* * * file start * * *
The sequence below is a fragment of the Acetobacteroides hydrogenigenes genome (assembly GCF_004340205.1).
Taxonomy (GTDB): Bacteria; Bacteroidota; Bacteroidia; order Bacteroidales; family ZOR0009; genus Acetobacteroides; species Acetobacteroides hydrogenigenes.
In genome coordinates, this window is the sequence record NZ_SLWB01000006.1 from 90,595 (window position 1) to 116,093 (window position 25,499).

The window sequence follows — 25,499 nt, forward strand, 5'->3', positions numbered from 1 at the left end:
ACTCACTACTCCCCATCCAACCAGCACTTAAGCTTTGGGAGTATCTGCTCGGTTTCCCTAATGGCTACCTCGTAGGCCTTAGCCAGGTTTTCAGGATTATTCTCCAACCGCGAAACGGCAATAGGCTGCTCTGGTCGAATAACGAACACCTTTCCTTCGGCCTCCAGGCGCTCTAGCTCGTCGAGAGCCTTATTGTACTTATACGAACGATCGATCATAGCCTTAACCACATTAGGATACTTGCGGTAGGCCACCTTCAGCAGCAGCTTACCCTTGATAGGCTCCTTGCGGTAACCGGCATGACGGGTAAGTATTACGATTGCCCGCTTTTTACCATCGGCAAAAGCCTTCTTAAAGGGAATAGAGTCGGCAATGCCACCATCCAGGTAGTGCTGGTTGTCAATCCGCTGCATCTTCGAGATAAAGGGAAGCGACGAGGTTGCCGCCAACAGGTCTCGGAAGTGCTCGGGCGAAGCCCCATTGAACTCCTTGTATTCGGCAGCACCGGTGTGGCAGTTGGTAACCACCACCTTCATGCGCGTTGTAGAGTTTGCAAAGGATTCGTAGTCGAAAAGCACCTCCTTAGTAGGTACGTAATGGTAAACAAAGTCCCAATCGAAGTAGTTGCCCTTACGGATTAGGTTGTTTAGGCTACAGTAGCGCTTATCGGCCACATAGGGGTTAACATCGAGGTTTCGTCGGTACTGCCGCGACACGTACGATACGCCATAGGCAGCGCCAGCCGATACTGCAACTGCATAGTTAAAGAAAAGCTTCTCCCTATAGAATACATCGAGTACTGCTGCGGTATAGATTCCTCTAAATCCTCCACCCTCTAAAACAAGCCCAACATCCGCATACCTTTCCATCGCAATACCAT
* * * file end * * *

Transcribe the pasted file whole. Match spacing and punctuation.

The sequence below is a fragment of the Acetobacteroides hydrogenigenes genome (assembly GCF_004340205.1).
Taxonomy (GTDB): Bacteria; Bacteroidota; Bacteroidia; order Bacteroidales; family ZOR0009; genus Acetobacteroides; species Acetobacteroides hydrogenigenes.
In genome coordinates, this window is the sequence record NZ_SLWB01000006.1 from 90,595 (window position 1) to 116,093 (window position 25,499).

The window sequence follows — 25,499 nt, forward strand, 5'->3', positions numbered from 1 at the left end:
ACTCACTACTCCCCATCCAACCAGCACTTAAGCTTTGGGAGTATCTGCTCGGTTTCCCTAATGGCTACCTCGTAGGCCTTAGCCAGGTTTTCAGGATTATTCTCCAACCGCGAAACGGCAATAGGCTGCTCTGGTCGAATAACGAACACCTTTCCTTCGGCCTCCAGGCGCTCTAGCTCGTCGAGAGCCTTATTGTACTTATACGAACGATCGATCATAGCCTTAACCACATTAGGATACTTGCGGTAGGCCACCTTCAGCAGCAGCTTACCCTTGATAGGCTCCTTGCGGTAACCGGCATGACGGGTAAGTATTACGATTGCCCGCTTTTTACCATCGGCAAAAGCCTTCTTAAAGGGAATAGAGTCGGCAATGCCACCATCCAGGTAGTGCTGGTTGTCAATCCGCTGCATCTTCGAGATAAAGGGAAGCGACGAGGTTGCCGCCAACAGGTCTCGGAAGTGCTCGGGCGAAGCCCCATTGAACTCCTTGTATTCGGCAGCACCGGTGTGGCAGTTGGTAACCACCACCTTCATGCGCGTTGTAGAGTTTGCAAAGGATTCGTAGTCGAAAAGCACCTCCTTAGTAGGTACGTAATGGTAAACAAAGTCCCAATCGAAGTAGTTGCCCTTACGGATTAGGTTGTTTAGGCTACAGTAGCGCTTATCGGCCACATAGGGGTTAACATCGAGGTTTCGTCGGTACTGCCGCGACACGTACGATACGCCATAGGCAGCGCCAGCCGATACTGCAACTGCATAGTTAAAGAAAAGCTTCTCCCTATAGAATACATCGAGTACTGCTGCGGTATAGATTCCTCTAAATCCTCCACCCTCTAAAACAAGCCCAACATCCGCATACCTTTCCATCGCAATACCAT